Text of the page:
Local singer-songwriter Jesse Dayton tries on a new role as a psychobilly vampire in Rob Zombie's Halloween II; plus news on Gary Kent, the TXMPA, and Turk Pipkin
By Joe O'Connell, Fri., July 3, 2009
Horror Stories Scare Up Fun for Dayton, Kent
Austin singer-songwriter Jesse Dayton may have stumbled onto a film career and a new musical identity. He and his band are Captain Clegg & the Night Creatures in Rob Zombie's Halloween II (the sequel to his 2007 Halloween reimagining), which is due in theatres Aug. 28. Dayton says he met Zombie through Texas actor Lew Temple, who played Adam Banjo in Zombie's 2005 film, The Devil's Rejects. Dayton was asked to write and record songs for that film's soundtrack, which has developed quite a following among horror fans. Zombie ran into Dayton six months ago and asked him to write songs for his latest film. "I immediately started getting e-mails from Rob about song ideas," Dayton says, "then two weeks later he tells me he's making another Halloween with Harvey Weinstein, and that's the film we're doing." Soon he found himself filming in a Civil War graveyard in Georgia. "I always wanted to play a psychobilly vampire in a huge horror movie!" he says of the role. If you saw a camera crew at the Continental Club recently, that was likely the video shoot for a Dayton song from the soundtrack, also due out Aug. 28 and to be followed by a Captain Clegg tour... Horror fans may want to stop by the release party at 7pm on July 15 at BookPeople for my pal Gary Kent's memoir, Shadows and Light: Journeys With Outlaws in Revolutionary Hollywood. Kent, a legendary stuntman/actor/writer/director who has worked with everyone from Richard Rush (Hells Angels on Wheels) to Monte Hellman (Ride in the Whirlwind) to Al Adamson (Satan's Sadists), expects the crowd to include Bud Cardos (Kingdom of the Spiders), Chuck Bail (The Stunt Man), Don Jones (Schoolgirls in Chains), and Bob Ivy (who played the mummy in Bubba Ho-Tep).
Austin Faces Crowd TXMPA Board
Austin is well-represented on the latest Texas Motion Picture Alliance board, which was elected Saturday in San Marcos. At-large candidates Craig Berlin, Jeanette Scott, and Rick Olmos join central region rep Paul Alvarado-Dykstra on the board, and central region alternate Shelly Schriber was elected board treasurer. Don Stokes of Dallas, who led the lobbying group's efforts to expand the state's film incentives program, was re-elected president. The biggest news may well be the election of Oge Young of Sony Online Entertainment as the film lobbying group's first video game, animation, and visual effects rep. Why does all of this matter? Scott's online letter to TXMPA members says it all: "I have spent the last several months in Oklahoma, on a feature film set in Texas. We are filming here for one reason. Legislative incentives. The Oklahoma state legislature has just signed into law a bill granting a rebate of 38% to film productions, and believe me, the studios are lining up and salivating. Never mind that there is no crew base, no infrastructure, no soundstage, no office facilities. We are based in an abandoned department store. The toilets work intermittently. Next to my desk, the water flows down the pipe each time someone flushes the toilet. But the people are lovely, the locations are good, and the community is eager & ready to build up the crew base and infrastructure to make this a truly competitive destination."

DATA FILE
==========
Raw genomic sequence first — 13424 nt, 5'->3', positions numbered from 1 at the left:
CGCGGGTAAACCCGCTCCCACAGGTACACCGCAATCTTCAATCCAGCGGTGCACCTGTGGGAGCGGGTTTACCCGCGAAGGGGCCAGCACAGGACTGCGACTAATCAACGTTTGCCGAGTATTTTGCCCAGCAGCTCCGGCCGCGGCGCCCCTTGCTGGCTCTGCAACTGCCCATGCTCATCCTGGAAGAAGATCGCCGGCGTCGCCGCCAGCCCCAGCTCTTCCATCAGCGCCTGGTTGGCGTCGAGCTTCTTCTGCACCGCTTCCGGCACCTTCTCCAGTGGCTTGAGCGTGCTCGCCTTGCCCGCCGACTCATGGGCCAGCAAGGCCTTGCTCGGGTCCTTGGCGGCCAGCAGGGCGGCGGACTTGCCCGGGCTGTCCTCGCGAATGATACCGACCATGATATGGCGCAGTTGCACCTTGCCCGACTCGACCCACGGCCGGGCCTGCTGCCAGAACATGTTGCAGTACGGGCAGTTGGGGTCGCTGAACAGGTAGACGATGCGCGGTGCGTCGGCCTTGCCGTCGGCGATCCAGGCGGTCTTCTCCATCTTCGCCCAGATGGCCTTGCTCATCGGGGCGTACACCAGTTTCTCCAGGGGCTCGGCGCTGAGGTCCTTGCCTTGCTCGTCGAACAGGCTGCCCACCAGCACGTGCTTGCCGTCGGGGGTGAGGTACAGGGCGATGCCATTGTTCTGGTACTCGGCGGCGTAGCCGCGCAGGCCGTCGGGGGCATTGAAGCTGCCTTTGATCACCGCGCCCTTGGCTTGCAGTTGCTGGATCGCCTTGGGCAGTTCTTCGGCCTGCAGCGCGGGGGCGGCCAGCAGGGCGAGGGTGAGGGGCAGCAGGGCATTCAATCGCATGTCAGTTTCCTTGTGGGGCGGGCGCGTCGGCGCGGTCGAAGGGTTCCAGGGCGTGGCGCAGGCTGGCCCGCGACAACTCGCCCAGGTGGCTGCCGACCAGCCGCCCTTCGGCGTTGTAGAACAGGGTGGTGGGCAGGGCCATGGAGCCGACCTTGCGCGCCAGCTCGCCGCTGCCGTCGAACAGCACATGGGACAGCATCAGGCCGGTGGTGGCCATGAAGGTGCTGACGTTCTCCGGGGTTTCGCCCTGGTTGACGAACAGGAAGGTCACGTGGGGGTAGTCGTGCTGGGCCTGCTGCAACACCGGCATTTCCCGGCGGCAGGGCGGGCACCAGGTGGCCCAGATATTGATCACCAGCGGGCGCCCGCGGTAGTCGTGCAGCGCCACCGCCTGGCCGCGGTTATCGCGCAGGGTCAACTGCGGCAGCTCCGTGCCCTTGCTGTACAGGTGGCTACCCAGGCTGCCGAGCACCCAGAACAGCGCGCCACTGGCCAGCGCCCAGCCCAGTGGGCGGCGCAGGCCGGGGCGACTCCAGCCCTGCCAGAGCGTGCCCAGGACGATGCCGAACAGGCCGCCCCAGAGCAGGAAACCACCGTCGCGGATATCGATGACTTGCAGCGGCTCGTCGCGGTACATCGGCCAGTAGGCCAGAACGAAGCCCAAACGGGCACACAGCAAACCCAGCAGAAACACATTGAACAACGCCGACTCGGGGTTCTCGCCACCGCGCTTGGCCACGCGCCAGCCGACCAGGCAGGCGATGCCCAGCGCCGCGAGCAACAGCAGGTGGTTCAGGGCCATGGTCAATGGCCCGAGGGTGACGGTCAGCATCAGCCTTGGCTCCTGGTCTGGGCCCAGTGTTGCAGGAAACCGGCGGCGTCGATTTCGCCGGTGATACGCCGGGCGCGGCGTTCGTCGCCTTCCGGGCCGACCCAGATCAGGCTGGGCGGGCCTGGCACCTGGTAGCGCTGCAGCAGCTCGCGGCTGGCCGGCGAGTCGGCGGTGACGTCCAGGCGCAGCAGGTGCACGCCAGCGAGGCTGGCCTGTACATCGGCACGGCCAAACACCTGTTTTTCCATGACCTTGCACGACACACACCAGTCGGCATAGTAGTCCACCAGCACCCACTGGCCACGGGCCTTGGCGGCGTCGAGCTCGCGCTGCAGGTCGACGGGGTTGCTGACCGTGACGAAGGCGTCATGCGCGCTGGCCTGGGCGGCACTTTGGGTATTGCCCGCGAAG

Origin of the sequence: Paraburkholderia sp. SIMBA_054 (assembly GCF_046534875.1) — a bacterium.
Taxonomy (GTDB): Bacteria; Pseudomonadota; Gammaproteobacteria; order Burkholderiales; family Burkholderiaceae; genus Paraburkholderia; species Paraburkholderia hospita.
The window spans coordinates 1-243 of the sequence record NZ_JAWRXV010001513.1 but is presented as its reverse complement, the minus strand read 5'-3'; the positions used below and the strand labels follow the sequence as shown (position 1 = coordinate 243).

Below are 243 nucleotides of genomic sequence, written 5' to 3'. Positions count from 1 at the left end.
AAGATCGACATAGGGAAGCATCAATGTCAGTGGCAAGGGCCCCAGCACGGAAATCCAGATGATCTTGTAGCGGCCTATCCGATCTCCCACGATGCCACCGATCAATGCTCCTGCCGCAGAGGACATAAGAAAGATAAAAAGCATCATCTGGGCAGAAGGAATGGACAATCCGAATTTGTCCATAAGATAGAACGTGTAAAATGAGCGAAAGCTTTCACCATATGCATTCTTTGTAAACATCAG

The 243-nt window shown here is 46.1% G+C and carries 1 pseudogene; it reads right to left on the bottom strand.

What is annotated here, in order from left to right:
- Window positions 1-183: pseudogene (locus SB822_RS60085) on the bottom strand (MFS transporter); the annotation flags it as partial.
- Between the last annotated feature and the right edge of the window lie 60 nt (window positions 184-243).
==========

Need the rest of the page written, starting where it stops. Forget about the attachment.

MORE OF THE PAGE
And the Rest...
Turk Pipkin's doc One Peace at a Time won the Audience Award for Global Docs at the Maui Film Fest, and he's on his way to Geneva for a screening at the World Economic Forum... Bob Ray's Roller Derby doc Hell on Wheels is now viewable for free at www.snagfilms.com.
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